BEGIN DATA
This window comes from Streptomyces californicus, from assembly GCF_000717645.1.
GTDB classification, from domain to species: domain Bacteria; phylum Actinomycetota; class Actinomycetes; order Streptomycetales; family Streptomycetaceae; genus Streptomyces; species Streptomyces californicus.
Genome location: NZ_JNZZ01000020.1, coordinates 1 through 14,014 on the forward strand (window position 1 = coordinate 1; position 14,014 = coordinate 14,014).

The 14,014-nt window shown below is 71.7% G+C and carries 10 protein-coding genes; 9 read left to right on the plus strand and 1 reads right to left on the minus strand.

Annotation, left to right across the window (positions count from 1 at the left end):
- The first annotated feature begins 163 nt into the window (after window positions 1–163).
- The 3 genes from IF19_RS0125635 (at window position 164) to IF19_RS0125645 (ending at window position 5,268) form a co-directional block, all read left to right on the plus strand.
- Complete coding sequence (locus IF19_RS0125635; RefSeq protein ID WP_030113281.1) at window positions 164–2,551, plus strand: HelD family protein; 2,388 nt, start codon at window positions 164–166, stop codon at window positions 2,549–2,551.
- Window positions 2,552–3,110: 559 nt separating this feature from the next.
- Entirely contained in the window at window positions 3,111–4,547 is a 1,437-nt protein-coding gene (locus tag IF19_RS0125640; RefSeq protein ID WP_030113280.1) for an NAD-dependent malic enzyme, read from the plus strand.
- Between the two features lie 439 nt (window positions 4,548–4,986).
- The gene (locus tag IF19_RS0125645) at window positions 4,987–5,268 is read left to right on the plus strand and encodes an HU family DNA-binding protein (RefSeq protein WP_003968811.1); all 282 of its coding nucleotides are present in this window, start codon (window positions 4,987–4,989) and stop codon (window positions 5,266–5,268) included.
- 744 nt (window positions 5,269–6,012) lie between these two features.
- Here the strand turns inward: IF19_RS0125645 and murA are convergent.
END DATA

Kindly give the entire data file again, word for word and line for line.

This window comes from Streptomyces californicus, from assembly GCF_000717645.1.
GTDB classification, from domain to species: domain Bacteria; phylum Actinomycetota; class Actinomycetes; order Streptomycetales; family Streptomycetaceae; genus Streptomyces; species Streptomyces californicus.
Genome location: NZ_JNZZ01000020.1, coordinates 1 through 14,014 on the forward strand (window position 1 = coordinate 1; position 14,014 = coordinate 14,014).

The 14,014-nt window shown below is 71.7% G+C and carries 10 protein-coding genes; 9 read left to right on the plus strand and 1 reads right to left on the minus strand.

Annotation, left to right across the window (positions count from 1 at the left end):
- The first annotated feature begins 163 nt into the window (after window positions 1–163).
- The 3 genes from IF19_RS0125635 (at window position 164) to IF19_RS0125645 (ending at window position 5,268) form a co-directional block, all read left to right on the plus strand.
- Complete coding sequence (locus IF19_RS0125635; RefSeq protein ID WP_030113281.1) at window positions 164–2,551, plus strand: HelD family protein; 2,388 nt, start codon at window positions 164–166, stop codon at window positions 2,549–2,551.
- Window positions 2,552–3,110: 559 nt separating this feature from the next.
- Entirely contained in the window at window positions 3,111–4,547 is a 1,437-nt protein-coding gene (locus tag IF19_RS0125640; RefSeq protein ID WP_030113280.1) for an NAD-dependent malic enzyme, read from the plus strand.
- Between the two features lie 439 nt (window positions 4,548–4,986).
- The gene (locus tag IF19_RS0125645) at window positions 4,987–5,268 is read left to right on the plus strand and encodes an HU family DNA-binding protein (RefSeq protein WP_003968811.1); all 282 of its coding nucleotides are present in this window, start codon (window positions 4,987–4,989) and stop codon (window positions 5,266–5,268) included.
- 744 nt (window positions 5,269–6,012) lie between these two features.
- Here the strand turns inward: IF19_RS0125645 and murA are convergent.